By the way, where has the awfully misnamed band that called itself “Integrity Group” which championed the fall of Etteh disappeared to since Bankole’s car purchase scandal exploded on the face of the nation? It now pains me terribly that I even once believed that this rowdy bunch of self-seeking lawmakers led by Mr. Lawan ever had the slightest interest in ridding the House of corruption.

And why has it, also, taken our “new, improved” Dino Melaye and the so-called “Progressives” this long to realise that there was need to reclaim the House of Representatives from the deep gully into which allegations of massive corruption and greed had sank it? And what was their view when a House Committee half-heartedly investigated Bankole and not only hurriedly cleared him of all the allegations against him the N3.2 billion car purchase scandal, but devoted its entire energy to combat Lagos lawyer, Festus Keyamo, for daring to insist that the matter must be properly investigated by an impartial body and the outcome made public?

Should we then conclude that this new-found anti-corruption zeal may have been inspired by the outcome of the recent re-organisation of House committees which reportedly excluded a few greedy mouths from the endless “sucking” and “enjoying” in the House?

As I look at Bankole and Melaye, two sides of the same coin, I am tempted to regret condemning Babangida’s atrocious declaration that youths of this country are incapable of providing any decent and meaningful leadership.

But despite Melaye’s self-disqualification as an anti-corruption crusader, we owe it to ourselves as responsible members of a supposedly civilized society to insist that the grave allegations against Bankole must be thoroughly investigated and Nigerians made to know the outcome. After all, the speaker has no constitutional immunity, so why is the Economic and Financial Crimes Commission (EFCC) foot-dragging and appearing reluctant to do its job to the satisfaction of Nigerians?

The issues involved are very straightforward: Did the House leadership soil its hands in a car purchase deal by inflating the prices of the exquisite bulletproof cars supplied by PAN and mindlessly squandered billions of naira in a nation where more than 80% of the citizenry live below poverty level?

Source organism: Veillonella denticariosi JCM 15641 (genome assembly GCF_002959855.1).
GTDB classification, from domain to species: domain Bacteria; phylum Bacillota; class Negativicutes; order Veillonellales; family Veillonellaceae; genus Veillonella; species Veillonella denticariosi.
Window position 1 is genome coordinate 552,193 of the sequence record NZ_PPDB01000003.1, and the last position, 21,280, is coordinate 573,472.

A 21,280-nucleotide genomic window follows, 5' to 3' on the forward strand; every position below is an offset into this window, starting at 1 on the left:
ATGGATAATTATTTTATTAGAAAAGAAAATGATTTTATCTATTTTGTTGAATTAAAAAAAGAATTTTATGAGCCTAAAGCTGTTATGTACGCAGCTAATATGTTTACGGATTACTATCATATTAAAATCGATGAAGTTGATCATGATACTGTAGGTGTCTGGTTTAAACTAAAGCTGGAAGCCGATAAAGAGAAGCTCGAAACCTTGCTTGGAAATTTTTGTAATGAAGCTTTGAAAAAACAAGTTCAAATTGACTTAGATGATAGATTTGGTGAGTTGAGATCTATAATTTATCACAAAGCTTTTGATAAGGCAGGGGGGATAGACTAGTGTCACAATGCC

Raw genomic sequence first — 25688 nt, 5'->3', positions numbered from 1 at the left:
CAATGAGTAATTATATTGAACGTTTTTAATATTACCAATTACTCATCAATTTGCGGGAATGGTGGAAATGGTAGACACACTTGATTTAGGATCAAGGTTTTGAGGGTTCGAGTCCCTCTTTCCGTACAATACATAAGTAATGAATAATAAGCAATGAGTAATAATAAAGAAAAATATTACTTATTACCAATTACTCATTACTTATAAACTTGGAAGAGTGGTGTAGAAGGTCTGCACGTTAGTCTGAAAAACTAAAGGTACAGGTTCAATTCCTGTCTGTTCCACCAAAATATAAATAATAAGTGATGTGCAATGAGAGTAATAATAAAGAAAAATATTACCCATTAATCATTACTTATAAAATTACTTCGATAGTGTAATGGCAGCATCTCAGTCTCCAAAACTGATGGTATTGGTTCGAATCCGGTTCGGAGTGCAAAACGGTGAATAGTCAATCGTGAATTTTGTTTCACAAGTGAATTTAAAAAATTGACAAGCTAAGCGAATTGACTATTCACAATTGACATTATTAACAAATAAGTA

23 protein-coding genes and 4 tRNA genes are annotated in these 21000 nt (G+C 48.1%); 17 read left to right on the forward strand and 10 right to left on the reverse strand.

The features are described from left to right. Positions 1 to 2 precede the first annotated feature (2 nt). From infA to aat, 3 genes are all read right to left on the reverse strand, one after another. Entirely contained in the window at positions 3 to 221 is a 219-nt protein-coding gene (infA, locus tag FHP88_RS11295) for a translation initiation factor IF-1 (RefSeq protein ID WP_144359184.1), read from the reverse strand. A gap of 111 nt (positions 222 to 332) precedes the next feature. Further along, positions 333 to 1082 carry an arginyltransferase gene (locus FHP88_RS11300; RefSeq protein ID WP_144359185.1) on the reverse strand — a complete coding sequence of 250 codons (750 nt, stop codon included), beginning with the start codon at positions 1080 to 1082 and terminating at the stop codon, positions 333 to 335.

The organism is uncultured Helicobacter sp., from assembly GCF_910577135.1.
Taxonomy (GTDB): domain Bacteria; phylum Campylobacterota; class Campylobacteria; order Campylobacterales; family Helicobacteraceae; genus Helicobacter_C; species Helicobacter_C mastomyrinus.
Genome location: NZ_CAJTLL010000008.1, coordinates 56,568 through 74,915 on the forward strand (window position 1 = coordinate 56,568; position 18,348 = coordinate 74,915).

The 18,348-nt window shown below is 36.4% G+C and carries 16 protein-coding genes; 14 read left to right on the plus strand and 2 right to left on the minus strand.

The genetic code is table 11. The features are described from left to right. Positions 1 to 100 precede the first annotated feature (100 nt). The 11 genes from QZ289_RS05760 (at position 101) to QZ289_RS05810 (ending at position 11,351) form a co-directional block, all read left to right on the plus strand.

Is it true that Bankole spent N9 billion of the House’s capital vote for 2008/2009 to purchase bulletproof cars for himself and his convoy? And why would anyone expect Nigerians to believe that Bankole is not a corrupt speaker when no credible investigation has been undertaken to clear him of the grave allegations against him?

How long will he continue to diminish the National Assembly and, indeed, the entire nation with the great credibility burden he carries about with him today? Already, at countless internet sites these days, grossly embarrassed Nigerians are regularly dismissing him as “Bank–Ole” (whatever that means).

If as a nation, we can afford to sit still and watch Bankole continue to arrogantly personify raw impunity and ride roughshod on our sensibilities, we are only telling the outside world that mediocrity is Nigeria’s middle name, and that

we habour a strong distaste for decent and responsible governance.

And what of the lawmakers whose speaker Bankole has remained despite the credibility bruises all over him? Do they have any sense of shame at all? How long would they cherish being scornfully dismissed even by the school children that witnessed their shameful, greed-motivated fight the other day, as a House that believes in nothing, stands for nothing, without any sense of history, direction and purpose, and clearly without any interest in changing anything or achieving anything or leaving an ennobling legacy?

It is now clear that President Goodluck Jonathan is planning to contest the presidency next year and would need all the support he could get, and so may have winked at the EFCC to turn a blind eye to the grave allegations against Bankole. Somebody should better tell him that he is making a grave mistake, because, such a preference may eventually prove to be his undoing at the polls.

It would be sad if he is not already aware that word is gradually spreading far and near that his government appears too comfortable in the company of grandmasters of graft.